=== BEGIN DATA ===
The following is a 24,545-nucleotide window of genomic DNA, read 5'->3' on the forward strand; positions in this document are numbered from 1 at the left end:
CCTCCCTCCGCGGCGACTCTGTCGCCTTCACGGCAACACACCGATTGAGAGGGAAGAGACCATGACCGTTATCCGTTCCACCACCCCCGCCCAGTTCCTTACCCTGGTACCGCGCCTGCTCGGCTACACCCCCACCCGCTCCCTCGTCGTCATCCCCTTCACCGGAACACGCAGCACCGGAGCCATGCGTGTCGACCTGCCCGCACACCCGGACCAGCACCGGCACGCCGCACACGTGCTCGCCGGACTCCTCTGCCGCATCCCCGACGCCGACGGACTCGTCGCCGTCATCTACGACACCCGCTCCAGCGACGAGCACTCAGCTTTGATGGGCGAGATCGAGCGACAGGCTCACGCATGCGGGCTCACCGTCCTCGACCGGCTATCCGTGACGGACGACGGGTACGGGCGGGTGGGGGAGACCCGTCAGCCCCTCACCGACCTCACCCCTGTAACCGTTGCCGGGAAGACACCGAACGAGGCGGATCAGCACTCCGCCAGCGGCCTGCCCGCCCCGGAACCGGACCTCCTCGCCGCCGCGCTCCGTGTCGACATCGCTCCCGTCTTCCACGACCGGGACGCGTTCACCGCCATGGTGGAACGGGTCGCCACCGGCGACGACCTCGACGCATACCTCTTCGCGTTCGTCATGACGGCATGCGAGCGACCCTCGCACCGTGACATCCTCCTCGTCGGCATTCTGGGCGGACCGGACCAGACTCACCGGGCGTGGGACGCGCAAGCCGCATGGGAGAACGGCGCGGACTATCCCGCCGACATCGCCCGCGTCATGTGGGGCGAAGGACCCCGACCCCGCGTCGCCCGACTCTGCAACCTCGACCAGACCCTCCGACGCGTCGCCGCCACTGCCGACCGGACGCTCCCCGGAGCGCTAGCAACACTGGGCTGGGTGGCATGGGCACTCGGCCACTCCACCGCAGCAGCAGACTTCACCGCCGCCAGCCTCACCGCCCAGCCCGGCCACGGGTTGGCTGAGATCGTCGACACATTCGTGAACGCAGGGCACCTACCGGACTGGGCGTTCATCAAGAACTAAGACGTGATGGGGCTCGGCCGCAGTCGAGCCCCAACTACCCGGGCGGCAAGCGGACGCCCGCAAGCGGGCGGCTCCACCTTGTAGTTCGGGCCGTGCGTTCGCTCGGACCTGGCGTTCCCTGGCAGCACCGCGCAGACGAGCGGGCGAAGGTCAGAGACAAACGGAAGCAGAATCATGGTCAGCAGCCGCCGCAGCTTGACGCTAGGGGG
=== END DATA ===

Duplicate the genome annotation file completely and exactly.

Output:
The following is a 24,545-nucleotide window of genomic DNA, read 5'->3' on the forward strand; positions in this document are numbered from 1 at the left end:
CCTCCCTCCGCGGCGACTCTGTCGCCTTCACGGCAACACACCGATTGAGAGGGAAGAGACCATGACCGTTATCCGTTCCACCACCCCCGCCCAGTTCCTTACCCTGGTACCGCGCCTGCTCGGCTACACCCCCACCCGCTCCCTCGTCGTCATCCCCTTCACCGGAACACGCAGCACCGGAGCCATGCGTGTCGACCTGCCCGCACACCCGGACCAGCACCGGCACGCCGCACACGTGCTCGCCGGACTCCTCTGCCGCATCCCCGACGCCGACGGACTCGTCGCCGTCATCTACGACACCCGCTCCAGCGACGAGCACTCAGCTTTGATGGGCGAGATCGAGCGACAGGCTCACGCATGCGGGCTCACCGTCCTCGACCGGCTATCCGTGACGGACGACGGGTACGGGCGGGTGGGGGAGACCCGTCAGCCCCTCACCGACCTCACCCCTGTAACCGTTGCCGGGAAGACACCGAACGAGGCGGATCAGCACTCCGCCAGCGGCCTGCCCGCCCCGGAACCGGACCTCCTCGCCGCCGCGCTCCGTGTCGACATCGCTCCCGTCTTCCACGACCGGGACGCGTTCACCGCCATGGTGGAACGGGTCGCCACCGGCGACGACCTCGACGCATACCTCTTCGCGTTCGTCATGACGGCATGCGAGCGACCCTCGCACCGTGACATCCTCCTCGTCGGCATTCTGGGCGGACCGGACCAGACTCACCGGGCGTGGGACGCGCAAGCCGCATGGGAGAACGGCGCGGACTATCCCGCCGACATCGCCCGCGTCATGTGGGGCGAAGGACCCCGACCCCGCGTCGCCCGACTCTGCAACCTCGACCAGACCCTCCGACGCGTCGCCGCCACTGCCGACCGGACGCTCCCCGGAGCGCTAGCAACACTGGGCTGGGTGGCATGGGCACTCGGCCACTCCACCGCAGCAGCAGACTTCACCGCCGCCAGCCTCACCGCCCAGCCCGGCCACGGGTTGGCTGAGATCGTCGACACATTCGTGAACGCAGGGCACCTACCGGACTGGGCGTTCATCAAGAACTAAGACGTGATGGGGCTCGGCCGCAGTCGAGCCCCAACTACCCGGGCGGCAAGCGGACGCCCGCAAGCGGGCGGCTCCACCTTGTAGTTCGGGCCGTGCGTTCGCTCGGACCTGGCGTTCCCTGGCAGCACCGCGCAGACGAGCGGGCGAAGGTCAGAGACAAACGGAAGCAGAATCATGGTCAGCAGCCGCCGCAGCTTGACGCTAGGGGG